This article is part of the supplement: Third Annual MCBIOS Conference. Bioinformatics: A Calculated Discovery
Independent Component Analysis-motivated Approach to Classificatory Decomposition of Cortical Evoked Potentials
1 Department of Biology, Emory University, Atlanta, Georgia, USA
2 Department of Biology, Arkansas State University, Jonesboro, Arkansas, USA
3 Kidney Disease Program, University of Louisville, Louisville, Kentucky, USA
4 Computer Science Department, University of Arkansas at Little Rock, Little Rock, Arkansas, USA
BMC Bioinformatics 2006, 7(Suppl 2):S8 doi:10.1186/1471-2105-7-S2-S8Published: 26 September 2006
Independent Component Analysis (ICA) proves to be useful in the analysis of neural activity, as it allows for identification of distinct sources of activity. Applied to measurements registered in a controlled setting and under exposure to an external stimulus, it can facilitate analysis of the impact of the stimulus on those sources. The link between the stimulus and a given source can be verified by a classifier that is able to "predict" the condition a given signal was registered under, solely based on the components. However, the ICA's assumption about statistical independence of sources is often unrealistic and turns out to be insufficient to build an accurate classifier. Therefore, we propose to utilize a novel method, based on hybridization of ICA, multi-objective evolutionary algorithms (MOEA), and rough sets (RS), that attempts to improve the effectiveness of signal decomposition techniques by providing them with "classification-awareness."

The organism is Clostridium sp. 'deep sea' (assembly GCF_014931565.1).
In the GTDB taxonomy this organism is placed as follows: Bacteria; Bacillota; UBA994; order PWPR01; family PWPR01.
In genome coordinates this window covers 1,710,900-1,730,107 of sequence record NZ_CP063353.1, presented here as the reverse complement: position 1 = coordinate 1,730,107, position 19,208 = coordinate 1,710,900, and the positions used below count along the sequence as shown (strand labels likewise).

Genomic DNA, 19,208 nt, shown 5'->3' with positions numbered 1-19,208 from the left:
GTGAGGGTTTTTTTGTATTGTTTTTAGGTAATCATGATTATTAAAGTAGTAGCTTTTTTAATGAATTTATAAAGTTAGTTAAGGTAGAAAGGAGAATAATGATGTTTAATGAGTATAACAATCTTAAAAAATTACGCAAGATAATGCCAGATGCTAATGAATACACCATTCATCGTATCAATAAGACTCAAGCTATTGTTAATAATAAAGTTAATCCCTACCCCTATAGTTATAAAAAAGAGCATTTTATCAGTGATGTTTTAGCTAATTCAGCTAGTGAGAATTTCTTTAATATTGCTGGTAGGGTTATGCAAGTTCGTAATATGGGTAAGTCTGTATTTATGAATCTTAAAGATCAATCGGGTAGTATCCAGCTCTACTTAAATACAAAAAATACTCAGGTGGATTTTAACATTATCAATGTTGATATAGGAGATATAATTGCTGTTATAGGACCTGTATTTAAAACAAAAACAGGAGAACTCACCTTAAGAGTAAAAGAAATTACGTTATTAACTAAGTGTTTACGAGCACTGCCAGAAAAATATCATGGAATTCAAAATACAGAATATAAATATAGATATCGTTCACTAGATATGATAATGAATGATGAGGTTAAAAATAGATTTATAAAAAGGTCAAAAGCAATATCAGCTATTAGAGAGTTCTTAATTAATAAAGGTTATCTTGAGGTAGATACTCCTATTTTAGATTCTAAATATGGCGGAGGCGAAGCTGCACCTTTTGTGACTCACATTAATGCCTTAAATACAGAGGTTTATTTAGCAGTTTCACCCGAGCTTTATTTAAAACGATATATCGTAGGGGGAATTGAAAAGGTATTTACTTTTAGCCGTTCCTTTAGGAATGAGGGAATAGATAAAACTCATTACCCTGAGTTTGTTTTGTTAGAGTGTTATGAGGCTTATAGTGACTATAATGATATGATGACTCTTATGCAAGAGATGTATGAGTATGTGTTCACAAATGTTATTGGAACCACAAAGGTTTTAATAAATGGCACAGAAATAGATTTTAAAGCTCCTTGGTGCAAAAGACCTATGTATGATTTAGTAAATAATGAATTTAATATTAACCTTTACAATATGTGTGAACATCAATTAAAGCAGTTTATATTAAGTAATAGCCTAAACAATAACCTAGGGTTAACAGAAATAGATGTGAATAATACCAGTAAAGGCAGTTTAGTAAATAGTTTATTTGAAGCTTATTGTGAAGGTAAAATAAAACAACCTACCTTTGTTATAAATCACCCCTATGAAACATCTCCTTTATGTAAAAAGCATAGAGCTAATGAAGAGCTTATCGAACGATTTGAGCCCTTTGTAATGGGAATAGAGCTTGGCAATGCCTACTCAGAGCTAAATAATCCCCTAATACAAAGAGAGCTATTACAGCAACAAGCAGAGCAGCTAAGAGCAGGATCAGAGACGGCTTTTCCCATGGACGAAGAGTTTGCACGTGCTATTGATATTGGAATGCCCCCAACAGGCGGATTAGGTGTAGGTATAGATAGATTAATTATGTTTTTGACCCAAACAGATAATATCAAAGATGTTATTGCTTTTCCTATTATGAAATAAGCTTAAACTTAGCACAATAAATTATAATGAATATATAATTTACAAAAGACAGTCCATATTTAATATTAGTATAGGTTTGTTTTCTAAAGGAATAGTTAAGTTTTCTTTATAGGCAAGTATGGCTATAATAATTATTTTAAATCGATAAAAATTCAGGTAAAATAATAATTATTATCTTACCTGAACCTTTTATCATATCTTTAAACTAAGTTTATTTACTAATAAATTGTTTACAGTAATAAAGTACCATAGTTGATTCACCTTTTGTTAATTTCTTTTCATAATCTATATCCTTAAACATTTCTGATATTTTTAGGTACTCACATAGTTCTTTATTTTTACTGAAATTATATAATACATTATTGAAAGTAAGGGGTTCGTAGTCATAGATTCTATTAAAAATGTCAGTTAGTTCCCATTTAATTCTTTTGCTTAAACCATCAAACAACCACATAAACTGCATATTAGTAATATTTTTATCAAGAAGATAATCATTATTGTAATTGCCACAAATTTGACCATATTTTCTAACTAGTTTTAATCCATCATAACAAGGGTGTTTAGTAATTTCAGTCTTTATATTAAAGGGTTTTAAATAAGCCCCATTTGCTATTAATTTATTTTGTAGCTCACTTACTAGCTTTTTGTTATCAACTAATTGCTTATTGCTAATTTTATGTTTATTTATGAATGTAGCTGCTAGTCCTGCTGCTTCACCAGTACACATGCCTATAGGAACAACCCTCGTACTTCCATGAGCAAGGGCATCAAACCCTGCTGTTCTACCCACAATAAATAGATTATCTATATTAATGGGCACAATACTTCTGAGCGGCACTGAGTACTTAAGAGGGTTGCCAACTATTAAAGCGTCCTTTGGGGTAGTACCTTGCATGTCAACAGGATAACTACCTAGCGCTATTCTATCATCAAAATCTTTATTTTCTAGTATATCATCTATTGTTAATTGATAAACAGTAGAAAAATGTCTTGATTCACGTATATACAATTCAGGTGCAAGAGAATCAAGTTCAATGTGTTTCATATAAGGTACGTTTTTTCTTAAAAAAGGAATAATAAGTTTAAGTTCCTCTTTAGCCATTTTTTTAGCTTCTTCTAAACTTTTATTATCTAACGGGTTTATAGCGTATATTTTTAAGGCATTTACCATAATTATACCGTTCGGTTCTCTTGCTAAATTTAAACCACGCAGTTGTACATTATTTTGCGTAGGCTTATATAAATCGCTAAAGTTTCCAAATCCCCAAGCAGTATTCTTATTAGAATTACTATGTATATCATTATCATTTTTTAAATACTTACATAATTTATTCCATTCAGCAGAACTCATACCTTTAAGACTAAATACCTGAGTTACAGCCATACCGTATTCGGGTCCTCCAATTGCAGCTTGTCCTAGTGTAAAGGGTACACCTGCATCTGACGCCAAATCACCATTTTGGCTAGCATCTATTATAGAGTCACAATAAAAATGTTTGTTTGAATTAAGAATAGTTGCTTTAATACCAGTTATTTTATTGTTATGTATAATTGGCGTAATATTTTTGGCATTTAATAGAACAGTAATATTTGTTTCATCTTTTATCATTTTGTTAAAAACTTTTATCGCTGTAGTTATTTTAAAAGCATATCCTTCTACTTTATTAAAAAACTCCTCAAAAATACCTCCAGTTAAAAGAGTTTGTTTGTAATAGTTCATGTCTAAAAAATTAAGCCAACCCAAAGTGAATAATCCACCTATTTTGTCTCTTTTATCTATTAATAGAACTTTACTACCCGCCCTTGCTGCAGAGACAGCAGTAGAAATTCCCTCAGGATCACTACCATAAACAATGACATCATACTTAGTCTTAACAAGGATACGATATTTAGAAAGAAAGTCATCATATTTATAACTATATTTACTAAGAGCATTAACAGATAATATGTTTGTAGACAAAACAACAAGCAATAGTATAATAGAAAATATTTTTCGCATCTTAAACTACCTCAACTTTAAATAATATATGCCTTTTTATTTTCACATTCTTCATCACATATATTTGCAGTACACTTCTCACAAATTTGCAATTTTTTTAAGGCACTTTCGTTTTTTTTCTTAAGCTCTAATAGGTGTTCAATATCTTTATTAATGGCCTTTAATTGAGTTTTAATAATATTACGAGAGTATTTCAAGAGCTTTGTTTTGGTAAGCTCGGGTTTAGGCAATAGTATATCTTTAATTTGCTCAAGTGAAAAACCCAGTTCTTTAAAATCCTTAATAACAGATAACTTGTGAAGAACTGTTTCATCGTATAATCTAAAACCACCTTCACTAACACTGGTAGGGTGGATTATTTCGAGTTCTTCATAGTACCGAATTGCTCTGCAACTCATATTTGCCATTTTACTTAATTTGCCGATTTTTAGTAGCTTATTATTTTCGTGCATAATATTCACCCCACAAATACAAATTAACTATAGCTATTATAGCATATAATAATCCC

The preliminary results described here are very promising and further investigation of other MOEAs and/or RS-based classification accuracy measures should be pursued. Even a quick visual analysis of those results can provide an interesting insight into the problem of neural activity analysis.
We present a methodology of classificatory decomposition of signals. One of the main advantages of our approach is the fact that rather than solely relying on often unrealistic assumptions about statistical independence of sources, components are generated in the light of a underlying classification problem itself.